BRAINWARP II: ASS RAPE A-GO-GO
Metraform at Annoyance Theatre
Ever since Susan Messing first sang "shit, motherfucker, blow job, suck my dick" in the first performance of Coed Prison Sluts, 555 shows ago, the Metraform folks at Annoyance have proved quite adept at wringing laughs from the most incredibly vulgar, infantile, almost obscene material. Rape, sexual perversion, human sacrifice, the Second Coming, the Tate-LaBianca murders, The Brady Bunch--no topic has been too gross or too taboo.
But it's becoming increasingly clear that the Annoyance vein of bad-boy/bad-girl potty-mouthed humor is just about played out. All the best of the recent Annoyance shows have aimed for a far subtler, wittier, more intelligent kind of comedy than these folks usually get credit for: Modern Problems in Science was an improvised satire of pedants and academic pretension, That Jeff Garlin Thing a cutting-edge take on one-person shows, and Poo Poo Le Arse a foray into Dada performance. Even the incredibly gross late-night comedy Brainwarp the Babyeater was funny despite the surfeit of viscous fluids and bodily functions onstage, not because of them. It's all the more annoying then to see the newest shows, Carpet Full of Pain and Brainwarp II, still trying to win laughs by grossing people out. Of the two, Brainwarp II: Ass Rape A-Go-Go is the funnier, mostly because its cast includes the more seasoned members of the Annoyance ensemble: people like Scot Robinson, Eric Hoffman, and Dan Wachtel have learned over the years how to squeeze laughs out of any situation.
Brainwarp II is every bit as obsessed with viscous fluids, bodily functions, and unspeakable acts as Brainwarp the Babyeater. This time, however, director Ed Furman and his company seem to have forgotten the skillful way they used anarchy and obscenity in the original show as vehicles for some very trenchant satire of contemporary society and our attitudes toward crime. (The first Brainwarp resembled nothing so much as a 90s version of Harvey Kurtzman's contributions to the original Mad magazine.) Brainwarp II has considerably less to say and takes a little more than an hour to say it. The plot concerns the eponymous hero--a mutant supervillain addicted to eating babies--and his adventures when he falls in with a fake magician, the Great Shebooty, and his oversexed transvestite sidekick Chili Dawg. As happens all too often in Annoyance shows, the plot wanders along for a while before focusing on a villainous attempt to take over the world with a bomb created from secretions from Brainwarp's brain.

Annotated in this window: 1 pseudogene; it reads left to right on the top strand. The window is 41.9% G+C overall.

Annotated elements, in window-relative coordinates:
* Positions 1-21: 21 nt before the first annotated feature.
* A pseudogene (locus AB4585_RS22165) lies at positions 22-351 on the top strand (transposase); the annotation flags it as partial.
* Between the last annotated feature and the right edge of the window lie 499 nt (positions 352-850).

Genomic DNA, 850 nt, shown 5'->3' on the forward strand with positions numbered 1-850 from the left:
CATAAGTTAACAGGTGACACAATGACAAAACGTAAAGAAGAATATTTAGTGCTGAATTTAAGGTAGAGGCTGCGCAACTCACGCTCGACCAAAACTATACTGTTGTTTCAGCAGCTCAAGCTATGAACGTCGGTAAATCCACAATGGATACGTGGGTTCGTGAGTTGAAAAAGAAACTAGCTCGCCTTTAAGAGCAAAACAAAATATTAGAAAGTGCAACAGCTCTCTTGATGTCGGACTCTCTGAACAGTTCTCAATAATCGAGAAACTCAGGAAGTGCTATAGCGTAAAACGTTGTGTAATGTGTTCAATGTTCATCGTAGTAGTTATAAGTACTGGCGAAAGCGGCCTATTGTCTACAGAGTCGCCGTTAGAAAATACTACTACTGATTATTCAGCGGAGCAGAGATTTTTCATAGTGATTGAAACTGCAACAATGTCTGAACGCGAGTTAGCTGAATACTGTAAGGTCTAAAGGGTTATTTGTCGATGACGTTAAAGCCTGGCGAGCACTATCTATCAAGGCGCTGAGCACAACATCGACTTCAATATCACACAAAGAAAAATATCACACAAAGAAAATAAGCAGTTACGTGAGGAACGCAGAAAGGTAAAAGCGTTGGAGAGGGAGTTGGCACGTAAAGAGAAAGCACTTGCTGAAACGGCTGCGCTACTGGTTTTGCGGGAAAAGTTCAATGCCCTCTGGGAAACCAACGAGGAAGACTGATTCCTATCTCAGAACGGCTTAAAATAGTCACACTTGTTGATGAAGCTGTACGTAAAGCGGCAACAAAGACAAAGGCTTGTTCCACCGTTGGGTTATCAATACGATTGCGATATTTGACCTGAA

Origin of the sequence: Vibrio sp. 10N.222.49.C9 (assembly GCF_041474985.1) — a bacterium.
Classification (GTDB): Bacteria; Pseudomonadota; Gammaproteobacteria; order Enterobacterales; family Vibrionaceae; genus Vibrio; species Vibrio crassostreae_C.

The real topic of the show, however, is obvious from its subtitle: we're subjected to every possible joke about anal rape and intercourse imaginable, none of them very funny. That's too bad, because there are lots of terrific costumes, vivid characters, and strong comic acting here--Joe Bill's sweet transvestite Chili Dawg in particular seems to be crying out for his own show. If Furman and company had found more for these fascinating, eccentric, misfit characters to do than indulge in an infantile display of anal obsession--like how about telling a coherent, funny story for a change?--this Brainwarp might have been a worthy successor to the original.
CARPET FULL OF PAIN
Metraform at Annoyance Theatre
Everything I've said about Brainwarp II goes double for Carpet Full of Pain. Directed by Tom Keevers, who cut his directorial teeth on the highbrow satire Modern Problems in Science, the play begins with an intriguing premise--parody the dinner-theater murder mysteries that were all the rage several years ago--but then does nothing with it. Instead the show gets bogged down in trying to shock us with one broken taboo after another--brothers who routinely rape their cousin, children who coldly murder their parents, psychotic lesbian death-row inmates who yearn for capital punishment. What these folks (and those involved with Brainwarp II) don't seem to understand is that the world on tabloid TV--a world of murderous hall-of-famers and penis-trimming nail technicians--is much stranger, more troubling, and more darkly comic than anything they can cook up on the stage.
The best and funniest moments in Carpet Full of Pain are the quiet ones--when, for example, we meet a pair of bumbling cops who constantly compare themselves to TV cops and find themselves lacking. Or when, after these two are gratuitously murdered, they stop the show to sing Lisa Yeargen's sweetly satiric song "Cop Heaven." But sadly these moments are all but lost in a loud, long, willfully stupid show dedicated to the wrongheaded proposition that the only thing funnier than a double murder is a quadruple murder, and the only thing funnier than that is sextuple murder. Murder is easy, comedy is hard.